Thursday, April 4, 2013 - 12:30pm
In its release yesterday of Webcast Metrics February Top 20 Ranker, Triton Digital analyzed the effect of increasing mobile listening on audience metrics.
Overall, AAS (or Average Active Sessions -- the number of listeners to a stream at the average moment in the given daypart) during Internet radio's "primetime" (M-F 6a-8p) grew 6% since January. Year-over-year, that growth is 34%.
[Let's note right here that for our own analysis of Webcast Metrics figures, we almost always use the M-Su 6a-12M daypart, and the "domestic ranker."]
Separating "desktop" listening from that on mobile devices, it's clear which is pulling this growth wagon.
While most listening is still on desktop/laptop computers, "we see impressive AAS growth of 43% in mobile listening, while desktop listening only saw an increase of 5%," Triton Digital explains.
However, as more listen on mobile devices, ATSL (Average Time Spent Listening) tends to fall. Across the board, the Webcast Metrics panel has seen ATSL drop from 46 minutes last year to 39 minutes now. (In the past year, mobile ATSL has fallen slightly, desktop ATSL has risen slightly.)
Triton concludes, "Engagement at the desktop is roughly double that of mobile devices, but the growth in listening is being driven by shorter listening sessions on mobile devices."
Looking at February's numbers, listening was generally flat comparing January to February. The lone major exception was ESPN Radio, down a bit following a January surge likely fueled by Superbowl coverage. Yet its February AAS was still higher than any month before January.
Year-over-year numbers are more heartening, especially for Internet-only webcasters (well, especially for Pandora!) The segment of the panel that's "Internet-only" is up 52% over the last year. That's nearly solely powered by Pandora's growth, which is up 55%, and despite the loss of Digitally Imported and 977Music from this list. The Internet-only segment did benefit from the introduction of Idobi Radio in November, however.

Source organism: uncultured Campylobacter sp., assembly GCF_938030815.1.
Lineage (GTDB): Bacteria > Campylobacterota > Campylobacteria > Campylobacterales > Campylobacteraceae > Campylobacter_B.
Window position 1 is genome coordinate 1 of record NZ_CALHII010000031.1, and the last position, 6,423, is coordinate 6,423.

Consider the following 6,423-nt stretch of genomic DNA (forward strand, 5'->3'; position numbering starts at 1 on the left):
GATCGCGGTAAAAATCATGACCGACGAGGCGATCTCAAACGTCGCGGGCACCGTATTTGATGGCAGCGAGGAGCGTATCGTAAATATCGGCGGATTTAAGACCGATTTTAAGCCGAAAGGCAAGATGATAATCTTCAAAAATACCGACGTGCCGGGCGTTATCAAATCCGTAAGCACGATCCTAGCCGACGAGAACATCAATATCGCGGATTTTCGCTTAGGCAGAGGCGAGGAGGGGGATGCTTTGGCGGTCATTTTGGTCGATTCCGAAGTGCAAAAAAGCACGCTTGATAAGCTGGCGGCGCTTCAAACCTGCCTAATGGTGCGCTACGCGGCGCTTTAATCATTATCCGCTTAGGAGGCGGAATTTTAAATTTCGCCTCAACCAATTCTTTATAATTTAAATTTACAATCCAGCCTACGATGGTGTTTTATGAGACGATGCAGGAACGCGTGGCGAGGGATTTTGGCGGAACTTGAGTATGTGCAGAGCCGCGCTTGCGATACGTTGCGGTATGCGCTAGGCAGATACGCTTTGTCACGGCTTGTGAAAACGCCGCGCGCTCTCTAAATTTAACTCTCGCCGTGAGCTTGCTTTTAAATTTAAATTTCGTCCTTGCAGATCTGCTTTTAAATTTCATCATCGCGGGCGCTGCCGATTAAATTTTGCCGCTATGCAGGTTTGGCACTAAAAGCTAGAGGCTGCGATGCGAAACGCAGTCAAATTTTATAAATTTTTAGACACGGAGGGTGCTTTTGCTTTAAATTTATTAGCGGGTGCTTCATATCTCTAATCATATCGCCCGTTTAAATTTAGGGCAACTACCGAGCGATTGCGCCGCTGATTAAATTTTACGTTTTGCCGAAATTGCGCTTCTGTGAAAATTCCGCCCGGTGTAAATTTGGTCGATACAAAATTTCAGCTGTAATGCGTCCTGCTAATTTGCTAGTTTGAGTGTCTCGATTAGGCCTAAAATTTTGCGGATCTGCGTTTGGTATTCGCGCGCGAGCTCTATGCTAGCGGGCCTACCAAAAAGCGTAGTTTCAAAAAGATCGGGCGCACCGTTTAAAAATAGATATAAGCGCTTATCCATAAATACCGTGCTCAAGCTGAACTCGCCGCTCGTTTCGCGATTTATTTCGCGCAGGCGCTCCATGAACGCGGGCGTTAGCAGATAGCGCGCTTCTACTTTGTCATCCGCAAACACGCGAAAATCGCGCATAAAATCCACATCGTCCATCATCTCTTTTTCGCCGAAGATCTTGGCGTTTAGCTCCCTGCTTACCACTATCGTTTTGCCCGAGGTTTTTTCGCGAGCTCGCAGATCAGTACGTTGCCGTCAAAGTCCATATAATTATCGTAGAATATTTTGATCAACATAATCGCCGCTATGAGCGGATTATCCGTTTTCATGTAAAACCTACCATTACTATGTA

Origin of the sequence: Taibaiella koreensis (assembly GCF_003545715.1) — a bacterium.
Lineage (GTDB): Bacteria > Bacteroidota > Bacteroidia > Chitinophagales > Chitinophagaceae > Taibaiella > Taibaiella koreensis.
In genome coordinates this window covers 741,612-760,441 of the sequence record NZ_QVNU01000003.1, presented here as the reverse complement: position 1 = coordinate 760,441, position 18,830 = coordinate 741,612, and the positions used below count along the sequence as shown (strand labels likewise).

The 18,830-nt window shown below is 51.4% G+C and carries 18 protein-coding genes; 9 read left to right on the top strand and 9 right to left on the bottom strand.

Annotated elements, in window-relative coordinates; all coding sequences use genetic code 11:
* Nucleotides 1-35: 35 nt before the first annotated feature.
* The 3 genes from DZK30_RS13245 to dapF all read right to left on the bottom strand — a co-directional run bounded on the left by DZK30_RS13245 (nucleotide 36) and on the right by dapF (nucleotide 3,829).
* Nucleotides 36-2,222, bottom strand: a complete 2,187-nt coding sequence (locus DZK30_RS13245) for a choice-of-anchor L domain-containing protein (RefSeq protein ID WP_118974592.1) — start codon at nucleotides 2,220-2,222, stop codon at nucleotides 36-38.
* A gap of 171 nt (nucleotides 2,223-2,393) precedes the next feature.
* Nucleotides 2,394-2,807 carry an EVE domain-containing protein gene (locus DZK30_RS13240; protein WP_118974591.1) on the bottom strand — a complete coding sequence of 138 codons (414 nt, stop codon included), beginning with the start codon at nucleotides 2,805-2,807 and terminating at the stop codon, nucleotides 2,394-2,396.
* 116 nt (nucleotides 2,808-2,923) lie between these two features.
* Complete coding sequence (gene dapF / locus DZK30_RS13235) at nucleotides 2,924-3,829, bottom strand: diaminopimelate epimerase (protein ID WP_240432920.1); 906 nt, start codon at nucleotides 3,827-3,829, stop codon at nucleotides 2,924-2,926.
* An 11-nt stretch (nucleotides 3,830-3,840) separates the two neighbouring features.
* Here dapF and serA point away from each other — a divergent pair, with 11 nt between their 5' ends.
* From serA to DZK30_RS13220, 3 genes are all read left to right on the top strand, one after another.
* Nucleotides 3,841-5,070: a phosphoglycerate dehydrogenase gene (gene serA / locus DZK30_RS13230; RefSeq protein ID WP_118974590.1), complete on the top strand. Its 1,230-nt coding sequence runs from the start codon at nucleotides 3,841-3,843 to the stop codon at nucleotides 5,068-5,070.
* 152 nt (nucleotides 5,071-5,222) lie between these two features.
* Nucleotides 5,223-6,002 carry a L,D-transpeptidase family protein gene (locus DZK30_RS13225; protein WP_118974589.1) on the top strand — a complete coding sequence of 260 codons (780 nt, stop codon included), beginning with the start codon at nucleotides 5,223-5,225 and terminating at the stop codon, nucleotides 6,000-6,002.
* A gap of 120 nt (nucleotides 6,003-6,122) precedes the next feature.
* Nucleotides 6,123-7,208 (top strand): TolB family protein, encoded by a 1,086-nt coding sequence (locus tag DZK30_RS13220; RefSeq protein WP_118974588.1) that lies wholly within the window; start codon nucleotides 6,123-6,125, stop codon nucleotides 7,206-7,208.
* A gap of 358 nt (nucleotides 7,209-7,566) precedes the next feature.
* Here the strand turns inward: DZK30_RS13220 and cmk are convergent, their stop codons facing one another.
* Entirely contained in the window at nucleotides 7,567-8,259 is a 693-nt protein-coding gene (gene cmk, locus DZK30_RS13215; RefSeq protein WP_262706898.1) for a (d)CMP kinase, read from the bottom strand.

Overall, the Top 20's combined AAS is up 43% year-to-year (Again, this number is different from the overall growth figure in Triton Digital's analysis above, as we're monitoring a wider daypart, and possibly a different ranker. Growth in mobile listening may in fact be driving AAS outside the typical "business hours" daypart, thus making our M-Su 6a-12M number higher.).
Looking at the major broadcasters' streams, Clear Channel and Cox are both up significantly over February of last year (31% and 35%, respectively). CBS, however, is down 25%.
One final note: Pandora's lead over the combined online AAS of the top five streaming broadcast groups is now 71% higher than it was a year ago.
You can see one of the February rankers below. See all of the published Webcast Metrics numbers here. Our coverage of January's Webcast Metrics rankings is here.
RAIN publisher Kurt Hanson will discuss Internet radio listening trends as part of his "State of the Industry" address, and Triton Digital's president of market development John Rosso (pictured) will give a POV (point of view) address, at RAIN Summit West, this Sunday in Las Vegas.